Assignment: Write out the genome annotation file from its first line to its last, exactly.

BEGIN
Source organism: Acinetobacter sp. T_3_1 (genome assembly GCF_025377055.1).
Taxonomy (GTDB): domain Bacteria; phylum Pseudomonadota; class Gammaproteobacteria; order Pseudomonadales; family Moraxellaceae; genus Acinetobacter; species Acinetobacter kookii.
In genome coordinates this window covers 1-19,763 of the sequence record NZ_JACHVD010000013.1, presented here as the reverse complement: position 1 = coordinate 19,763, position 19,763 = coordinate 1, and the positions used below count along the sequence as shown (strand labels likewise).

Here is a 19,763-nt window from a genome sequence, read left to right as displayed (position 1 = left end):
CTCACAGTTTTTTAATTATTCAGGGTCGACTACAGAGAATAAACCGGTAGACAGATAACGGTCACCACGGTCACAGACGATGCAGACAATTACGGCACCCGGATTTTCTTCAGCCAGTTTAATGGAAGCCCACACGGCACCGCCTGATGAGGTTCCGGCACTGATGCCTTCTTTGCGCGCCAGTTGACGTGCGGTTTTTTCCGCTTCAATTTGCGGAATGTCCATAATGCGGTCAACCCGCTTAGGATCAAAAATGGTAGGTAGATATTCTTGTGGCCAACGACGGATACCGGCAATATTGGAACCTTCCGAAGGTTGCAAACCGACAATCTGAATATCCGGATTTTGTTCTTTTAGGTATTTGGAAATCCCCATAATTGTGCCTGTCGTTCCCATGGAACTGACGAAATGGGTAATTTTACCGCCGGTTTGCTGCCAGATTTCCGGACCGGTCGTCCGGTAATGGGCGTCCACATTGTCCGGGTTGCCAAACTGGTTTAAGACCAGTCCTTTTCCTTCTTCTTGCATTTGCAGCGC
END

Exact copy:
Source organism: Acinetobacter sp. T_3_1 (genome assembly GCF_025377055.1).
Taxonomy (GTDB): domain Bacteria; phylum Pseudomonadota; class Gammaproteobacteria; order Pseudomonadales; family Moraxellaceae; genus Acinetobacter; species Acinetobacter kookii.
In genome coordinates this window covers 1-19,763 of the sequence record NZ_JACHVD010000013.1, presented here as the reverse complement: position 1 = coordinate 19,763, position 19,763 = coordinate 1, and the positions used below count along the sequence as shown (strand labels likewise).

Here is a 19,763-nt window from a genome sequence, read left to right as displayed (position 1 = left end):
CTCACAGTTTTTTAATTATTCAGGGTCGACTACAGAGAATAAACCGGTAGACAGATAACGGTCACCACGGTCACAGACGATGCAGACAATTACGGCACCCGGATTTTCTTCAGCCAGTTTAATGGAAGCCCACACGGCACCGCCTGATGAGGTTCCGGCACTGATGCCTTCTTTGCGCGCCAGTTGACGTGCGGTTTTTTCCGCTTCAATTTGCGGAATGTCCATAATGCGGTCAACCCGCTTAGGATCAAAAATGGTAGGTAGATATTCTTGTGGCCAACGACGGATACCGGCAATATTGGAACCTTCCGAAGGTTGCAAACCGACAATCTGAATATCCGGATTTTGTTCTTTTAGGTATTTGGAAATCCCCATAATTGTGCCTGTCGTTCCCATGGAACTGACGAAATGGGTAATTTTACCGCCGGTTTGCTGCCAGATTTCCGGACCGGTCGTCCGGTAATGGGCGTCCACATTGTCCGGGTTGCCAAACTGGTTTAAGACCAGTCCTTTTCCTTCTTCTTGCATTTGCAGCGC